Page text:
A quality artist's brush
Goldleaf (real or dutch metal) can be applied to any surface, smooth, flat, carved, etc. For a perfectly smooth surface gesso is applied and and sanded. Always wear a mask while sanding gesso or sanding anything for that matter. Gesso is not necessary but to achieve a smooth surface it is a must especially on a large flat surface.
Some paint the surface traditional red, yellow-gold, blue, even black. This is a personal preference. I for one do not care for the red showing through the goldleaf preferring the soft tones of the yellow-gold instead. Try different combinations. Blue is especially nice under silverleaf.
Clean your hands to remove oils which will cause the leaf to stick. Gold leaf is very fragile and will crumble if not handled properly. Real gold leaf is especially fragile and more difficult to work with. If using real gold leaf you may want to invest in a gilder's tip, a flat brush made from squirrel hair around $75.00 or more. To use a gilder's tip you create electricity in the brush to lift the leaf and apply to the surface. This takes practice.
Once your surface is prepared (sanded, cleaned, wiped with a tack cloth, and / or gesso) apply the goldsize with the artist's brush. The size of the artist's brush will vary according to the size of the surface to be gilded. I would suggest you invest money in a quality brush, you would not want brush bristles to fall onto the surface. Quality or not, most brushes DO lose their bristles so before using vigorously tap the brush to rid it of any loose bristles beforehand.
If the surface to be gilded is large you may want to divide the area into more manageable space. Although goldsize takes a very long time to completely dry (I have doubts that it ever dries) you risk the tacky surface becoming contaminated by dust. After applying the goldsize you must wait until the adhesive is almost completely dry but just tacky enough for the goldleaf to adhere. this way you achieve a smoother finish. Goldsize could take several hours to dry, brands differ greatly.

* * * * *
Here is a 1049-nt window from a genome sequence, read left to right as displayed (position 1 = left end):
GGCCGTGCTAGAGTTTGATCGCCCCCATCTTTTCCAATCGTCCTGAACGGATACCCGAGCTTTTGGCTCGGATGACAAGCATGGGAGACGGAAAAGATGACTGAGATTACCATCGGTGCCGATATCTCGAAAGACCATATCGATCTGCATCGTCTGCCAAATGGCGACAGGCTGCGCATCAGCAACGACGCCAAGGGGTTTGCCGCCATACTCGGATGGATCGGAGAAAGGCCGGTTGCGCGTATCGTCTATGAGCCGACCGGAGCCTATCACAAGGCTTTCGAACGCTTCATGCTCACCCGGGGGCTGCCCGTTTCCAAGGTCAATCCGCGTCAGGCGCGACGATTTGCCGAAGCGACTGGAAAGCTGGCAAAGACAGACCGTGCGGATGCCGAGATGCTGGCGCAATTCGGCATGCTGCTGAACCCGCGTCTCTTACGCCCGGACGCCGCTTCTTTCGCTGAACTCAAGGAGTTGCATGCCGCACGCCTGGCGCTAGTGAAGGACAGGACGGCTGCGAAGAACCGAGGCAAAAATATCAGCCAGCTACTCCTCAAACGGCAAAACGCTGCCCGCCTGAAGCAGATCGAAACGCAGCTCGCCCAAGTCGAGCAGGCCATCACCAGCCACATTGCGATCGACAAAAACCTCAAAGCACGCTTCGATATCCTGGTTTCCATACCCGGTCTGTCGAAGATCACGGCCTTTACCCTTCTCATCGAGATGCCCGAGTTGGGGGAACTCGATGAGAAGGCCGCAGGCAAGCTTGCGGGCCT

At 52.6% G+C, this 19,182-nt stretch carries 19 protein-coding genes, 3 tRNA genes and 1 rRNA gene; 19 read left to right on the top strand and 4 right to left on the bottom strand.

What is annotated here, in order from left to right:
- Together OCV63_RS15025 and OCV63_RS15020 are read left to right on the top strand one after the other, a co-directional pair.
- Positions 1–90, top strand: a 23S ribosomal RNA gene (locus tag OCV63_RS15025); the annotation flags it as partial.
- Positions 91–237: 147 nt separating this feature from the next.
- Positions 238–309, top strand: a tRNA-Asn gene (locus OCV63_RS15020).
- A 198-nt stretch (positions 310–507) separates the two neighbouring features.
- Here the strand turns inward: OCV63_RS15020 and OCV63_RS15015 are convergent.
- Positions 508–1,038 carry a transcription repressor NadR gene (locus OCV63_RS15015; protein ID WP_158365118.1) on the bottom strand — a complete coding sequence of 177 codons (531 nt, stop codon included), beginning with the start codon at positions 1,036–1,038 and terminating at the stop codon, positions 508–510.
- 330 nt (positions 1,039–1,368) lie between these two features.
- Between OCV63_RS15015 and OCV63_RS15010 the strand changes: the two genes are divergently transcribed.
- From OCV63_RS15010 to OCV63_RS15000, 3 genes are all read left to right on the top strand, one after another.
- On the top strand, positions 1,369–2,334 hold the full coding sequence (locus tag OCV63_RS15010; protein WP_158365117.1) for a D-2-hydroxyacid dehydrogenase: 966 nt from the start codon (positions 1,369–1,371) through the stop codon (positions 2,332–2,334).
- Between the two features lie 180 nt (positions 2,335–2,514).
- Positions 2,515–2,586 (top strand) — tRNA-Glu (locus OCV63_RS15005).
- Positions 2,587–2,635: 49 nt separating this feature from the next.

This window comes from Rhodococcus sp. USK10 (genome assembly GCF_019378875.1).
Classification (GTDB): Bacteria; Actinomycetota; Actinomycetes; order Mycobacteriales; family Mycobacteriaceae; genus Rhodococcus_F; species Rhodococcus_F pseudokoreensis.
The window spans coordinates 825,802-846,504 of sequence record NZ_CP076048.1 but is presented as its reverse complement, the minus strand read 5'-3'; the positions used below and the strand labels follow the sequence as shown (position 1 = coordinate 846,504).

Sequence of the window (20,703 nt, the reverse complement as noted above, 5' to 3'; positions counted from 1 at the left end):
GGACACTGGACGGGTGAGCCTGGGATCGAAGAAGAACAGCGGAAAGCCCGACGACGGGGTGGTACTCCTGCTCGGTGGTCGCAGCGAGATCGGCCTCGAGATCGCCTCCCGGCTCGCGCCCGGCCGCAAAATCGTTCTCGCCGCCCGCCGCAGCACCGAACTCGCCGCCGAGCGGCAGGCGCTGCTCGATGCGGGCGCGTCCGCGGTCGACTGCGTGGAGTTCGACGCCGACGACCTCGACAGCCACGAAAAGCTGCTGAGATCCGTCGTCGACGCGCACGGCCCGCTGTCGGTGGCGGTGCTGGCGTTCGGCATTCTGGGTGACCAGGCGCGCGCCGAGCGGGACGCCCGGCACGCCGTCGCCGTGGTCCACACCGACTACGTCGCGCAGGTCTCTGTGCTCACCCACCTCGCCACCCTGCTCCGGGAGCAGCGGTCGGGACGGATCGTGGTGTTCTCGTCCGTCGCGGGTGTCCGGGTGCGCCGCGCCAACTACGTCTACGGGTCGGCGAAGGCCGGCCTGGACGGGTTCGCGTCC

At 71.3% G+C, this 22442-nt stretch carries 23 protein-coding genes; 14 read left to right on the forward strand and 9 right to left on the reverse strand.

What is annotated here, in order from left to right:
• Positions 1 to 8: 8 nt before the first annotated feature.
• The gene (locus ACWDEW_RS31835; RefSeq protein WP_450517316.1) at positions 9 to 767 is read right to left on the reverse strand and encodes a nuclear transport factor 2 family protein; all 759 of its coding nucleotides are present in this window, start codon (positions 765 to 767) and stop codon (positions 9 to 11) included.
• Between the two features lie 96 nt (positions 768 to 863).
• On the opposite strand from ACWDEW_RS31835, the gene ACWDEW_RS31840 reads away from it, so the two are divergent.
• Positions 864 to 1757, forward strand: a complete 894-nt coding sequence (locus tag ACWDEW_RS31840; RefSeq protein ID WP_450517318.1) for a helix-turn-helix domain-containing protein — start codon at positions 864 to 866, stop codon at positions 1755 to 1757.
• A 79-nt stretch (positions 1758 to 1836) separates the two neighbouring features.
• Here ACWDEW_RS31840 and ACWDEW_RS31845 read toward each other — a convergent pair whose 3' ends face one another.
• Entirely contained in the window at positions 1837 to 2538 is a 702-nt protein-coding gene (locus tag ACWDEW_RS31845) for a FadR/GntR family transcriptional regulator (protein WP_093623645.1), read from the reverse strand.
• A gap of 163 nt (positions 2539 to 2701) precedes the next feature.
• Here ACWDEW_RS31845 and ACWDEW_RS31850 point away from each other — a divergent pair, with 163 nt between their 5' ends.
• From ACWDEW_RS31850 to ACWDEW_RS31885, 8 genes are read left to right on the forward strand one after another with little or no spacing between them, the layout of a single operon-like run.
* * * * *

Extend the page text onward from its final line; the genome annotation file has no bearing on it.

Now you are ready to apply the goldleaf. If the leaf is patent leaf, usually the case, lift the leaf by the separating tissue and place face down onto the adhesive. With the tissue press into place, carefully lift the tissue and discard. With a soft cloth brush away the excess leaf. I keep a box handy to collect the loose leaf because you may reuse this leaf for smaller projects or repairs. Do not worry if the background color shows through, this is a desirable effect. With the same cloth you may polish the leaf.
If gilding a carved surface be prepared to use more goldleaf. you may need a stiff brush to press the leaf into crevices.
Real goldleaf needs no protection but composition will oxidize and must be sealed. Wait several days after gilding to give the adhesive time to dry then you may seal with another coat of goldsize or if using in combination with decoupage, you may apply polyuretane or varnish.